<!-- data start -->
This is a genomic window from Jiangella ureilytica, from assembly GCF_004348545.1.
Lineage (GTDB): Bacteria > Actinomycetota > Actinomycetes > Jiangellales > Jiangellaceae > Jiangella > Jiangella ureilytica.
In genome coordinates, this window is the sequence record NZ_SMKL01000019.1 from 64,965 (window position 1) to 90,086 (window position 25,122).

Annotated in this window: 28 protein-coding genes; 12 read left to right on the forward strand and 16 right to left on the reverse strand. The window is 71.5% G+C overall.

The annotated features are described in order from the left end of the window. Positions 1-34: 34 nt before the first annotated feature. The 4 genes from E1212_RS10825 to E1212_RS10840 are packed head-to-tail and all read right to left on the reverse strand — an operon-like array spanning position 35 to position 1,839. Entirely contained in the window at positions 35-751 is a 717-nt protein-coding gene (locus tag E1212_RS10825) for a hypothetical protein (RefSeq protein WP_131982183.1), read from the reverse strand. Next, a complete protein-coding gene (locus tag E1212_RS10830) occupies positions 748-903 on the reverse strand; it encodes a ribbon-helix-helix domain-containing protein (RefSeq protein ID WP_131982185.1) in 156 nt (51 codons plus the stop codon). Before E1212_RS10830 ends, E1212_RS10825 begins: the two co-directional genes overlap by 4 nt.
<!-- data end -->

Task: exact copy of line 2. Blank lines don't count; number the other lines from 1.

Lineage (GTDB): Bacteria > Actinomycetota > Actinomycetes > Jiangellales > Jiangellaceae > Jiangella > Jiangella ureilytica.